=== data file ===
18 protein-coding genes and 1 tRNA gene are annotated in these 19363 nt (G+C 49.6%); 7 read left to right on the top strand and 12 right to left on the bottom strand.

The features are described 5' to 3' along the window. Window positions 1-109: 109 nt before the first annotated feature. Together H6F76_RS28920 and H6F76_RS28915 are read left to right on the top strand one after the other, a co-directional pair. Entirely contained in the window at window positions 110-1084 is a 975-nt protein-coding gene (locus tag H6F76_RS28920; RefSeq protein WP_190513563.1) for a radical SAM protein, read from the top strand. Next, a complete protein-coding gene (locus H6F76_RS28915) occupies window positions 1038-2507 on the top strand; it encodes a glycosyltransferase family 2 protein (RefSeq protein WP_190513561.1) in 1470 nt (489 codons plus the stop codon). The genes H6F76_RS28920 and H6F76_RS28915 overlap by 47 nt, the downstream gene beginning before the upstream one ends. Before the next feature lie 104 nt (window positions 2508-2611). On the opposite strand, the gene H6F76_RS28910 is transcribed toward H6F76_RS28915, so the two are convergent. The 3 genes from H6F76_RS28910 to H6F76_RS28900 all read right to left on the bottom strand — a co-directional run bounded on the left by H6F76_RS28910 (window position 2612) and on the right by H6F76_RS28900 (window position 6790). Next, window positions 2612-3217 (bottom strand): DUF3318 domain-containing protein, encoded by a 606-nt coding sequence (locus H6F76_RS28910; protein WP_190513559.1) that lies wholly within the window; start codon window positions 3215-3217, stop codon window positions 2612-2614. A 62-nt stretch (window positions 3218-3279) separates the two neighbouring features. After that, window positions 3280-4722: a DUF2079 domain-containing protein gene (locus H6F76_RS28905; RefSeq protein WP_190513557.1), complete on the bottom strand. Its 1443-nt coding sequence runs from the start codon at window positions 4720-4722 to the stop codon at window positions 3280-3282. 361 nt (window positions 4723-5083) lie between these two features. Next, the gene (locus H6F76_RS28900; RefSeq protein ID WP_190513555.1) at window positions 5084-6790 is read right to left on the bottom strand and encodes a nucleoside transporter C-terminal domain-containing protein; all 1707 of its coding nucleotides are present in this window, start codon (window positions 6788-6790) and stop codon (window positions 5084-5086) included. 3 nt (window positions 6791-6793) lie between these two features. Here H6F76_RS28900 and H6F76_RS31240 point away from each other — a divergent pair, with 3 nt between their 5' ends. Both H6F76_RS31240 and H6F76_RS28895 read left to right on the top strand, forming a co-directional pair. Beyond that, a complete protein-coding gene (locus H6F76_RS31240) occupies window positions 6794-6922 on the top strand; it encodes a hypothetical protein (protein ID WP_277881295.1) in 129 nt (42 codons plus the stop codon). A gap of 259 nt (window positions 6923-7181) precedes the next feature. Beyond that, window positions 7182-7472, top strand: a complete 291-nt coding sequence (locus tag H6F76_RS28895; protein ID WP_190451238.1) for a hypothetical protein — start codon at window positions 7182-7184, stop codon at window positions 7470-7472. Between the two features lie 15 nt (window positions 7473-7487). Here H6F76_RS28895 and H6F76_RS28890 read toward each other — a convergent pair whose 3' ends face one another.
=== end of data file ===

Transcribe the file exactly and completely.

18 protein-coding genes and 1 tRNA gene are annotated in these 19363 nt (G+C 49.6%); 7 read left to right on the top strand and 12 right to left on the bottom strand.

The features are described 5' to 3' along the window. Window positions 1-109: 109 nt before the first annotated feature. Together H6F76_RS28920 and H6F76_RS28915 are read left to right on the top strand one after the other, a co-directional pair. Entirely contained in the window at window positions 110-1084 is a 975-nt protein-coding gene (locus tag H6F76_RS28920; RefSeq protein WP_190513563.1) for a radical SAM protein, read from the top strand. Next, a complete protein-coding gene (locus H6F76_RS28915) occupies window positions 1038-2507 on the top strand; it encodes a glycosyltransferase family 2 protein (RefSeq protein WP_190513561.1) in 1470 nt (489 codons plus the stop codon). The genes H6F76_RS28920 and H6F76_RS28915 overlap by 47 nt, the downstream gene beginning before the upstream one ends. Before the next feature lie 104 nt (window positions 2508-2611). On the opposite strand, the gene H6F76_RS28910 is transcribed toward H6F76_RS28915, so the two are convergent. The 3 genes from H6F76_RS28910 to H6F76_RS28900 all read right to left on the bottom strand — a co-directional run bounded on the left by H6F76_RS28910 (window position 2612) and on the right by H6F76_RS28900 (window position 6790). Next, window positions 2612-3217 (bottom strand): DUF3318 domain-containing protein, encoded by a 606-nt coding sequence (locus H6F76_RS28910; protein WP_190513559.1) that lies wholly within the window; start codon window positions 3215-3217, stop codon window positions 2612-2614. A 62-nt stretch (window positions 3218-3279) separates the two neighbouring features. After that, window positions 3280-4722: a DUF2079 domain-containing protein gene (locus H6F76_RS28905; RefSeq protein WP_190513557.1), complete on the bottom strand. Its 1443-nt coding sequence runs from the start codon at window positions 4720-4722 to the stop codon at window positions 3280-3282. 361 nt (window positions 4723-5083) lie between these two features. Next, the gene (locus H6F76_RS28900; RefSeq protein ID WP_190513555.1) at window positions 5084-6790 is read right to left on the bottom strand and encodes a nucleoside transporter C-terminal domain-containing protein; all 1707 of its coding nucleotides are present in this window, start codon (window positions 6788-6790) and stop codon (window positions 5084-5086) included. 3 nt (window positions 6791-6793) lie between these two features. Here H6F76_RS28900 and H6F76_RS31240 point away from each other — a divergent pair, with 3 nt between their 5' ends. Both H6F76_RS31240 and H6F76_RS28895 read left to right on the top strand, forming a co-directional pair. Beyond that, a complete protein-coding gene (locus H6F76_RS31240) occupies window positions 6794-6922 on the top strand; it encodes a hypothetical protein (protein ID WP_277881295.1) in 129 nt (42 codons plus the stop codon). A gap of 259 nt (window positions 6923-7181) precedes the next feature. Beyond that, window positions 7182-7472, top strand: a complete 291-nt coding sequence (locus tag H6F76_RS28895; protein ID WP_190451238.1) for a hypothetical protein — start codon at window positions 7182-7184, stop codon at window positions 7470-7472. Between the two features lie 15 nt (window positions 7473-7487). Here H6F76_RS28895 and H6F76_RS28890 read toward each other — a convergent pair whose 3' ends face one another.